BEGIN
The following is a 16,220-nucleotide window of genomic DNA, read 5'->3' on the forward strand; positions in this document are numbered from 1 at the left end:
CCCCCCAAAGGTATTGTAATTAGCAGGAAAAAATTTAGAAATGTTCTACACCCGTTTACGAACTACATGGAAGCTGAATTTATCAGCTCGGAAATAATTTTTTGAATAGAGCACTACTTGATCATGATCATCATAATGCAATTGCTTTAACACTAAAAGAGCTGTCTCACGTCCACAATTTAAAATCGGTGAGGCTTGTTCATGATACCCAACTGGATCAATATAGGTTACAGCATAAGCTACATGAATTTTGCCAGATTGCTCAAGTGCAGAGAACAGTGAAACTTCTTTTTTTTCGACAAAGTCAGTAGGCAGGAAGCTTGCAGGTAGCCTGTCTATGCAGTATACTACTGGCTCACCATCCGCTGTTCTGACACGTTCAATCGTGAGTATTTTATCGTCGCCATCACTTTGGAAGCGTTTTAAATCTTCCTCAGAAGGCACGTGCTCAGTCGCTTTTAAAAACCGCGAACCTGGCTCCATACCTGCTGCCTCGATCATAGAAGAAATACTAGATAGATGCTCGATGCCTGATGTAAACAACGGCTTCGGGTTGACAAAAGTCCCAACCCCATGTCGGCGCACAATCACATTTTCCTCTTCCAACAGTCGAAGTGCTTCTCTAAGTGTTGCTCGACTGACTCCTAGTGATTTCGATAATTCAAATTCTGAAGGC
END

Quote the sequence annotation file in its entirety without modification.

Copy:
The following is a 16,220-nucleotide window of genomic DNA, read 5'->3' on the forward strand; positions in this document are numbered from 1 at the left end:
CCCCCCAAAGGTATTGTAATTAGCAGGAAAAAATTTAGAAATGTTCTACACCCGTTTACGAACTACATGGAAGCTGAATTTATCAGCTCGGAAATAATTTTTTGAATAGAGCACTACTTGATCATGATCATCATAATGCAATTGCTTTAACACTAAAAGAGCTGTCTCACGTCCACAATTTAAAATCGGTGAGGCTTGTTCATGATACCCAACTGGATCAATATAGGTTACAGCATAAGCTACATGAATTTTGCCAGATTGCTCAAGTGCAGAGAACAGTGAAACTTCTTTTTTTTCGACAAAGTCAGTAGGCAGGAAGCTTGCAGGTAGCCTGTCTATGCAGTATACTACTGGCTCACCATCCGCTGTTCTGACACGTTCAATCGTGAGTATTTTATCGTCGCCATCACTTTGGAAGCGTTTTAAATCTTCCTCAGAAGGCACGTGCTCAGTCGCTTTTAAAAACCGCGAACCTGGCTCCATACCTGCTGCCTCGATCATAGAAGAAATACTAGATAGATGCTCGATGCCTGATGTAAACAACGGCTTCGGGTTGACAAAAGTCCCAACCCCATGTCGGCGCACAATCACATTTTCCTCTTCCAACAGTCGAAGTGCTTCTCTAAGTGTTGCTCGACTGACTCCTAGTGATTTCGATAATTCAAATTCTGAAGGC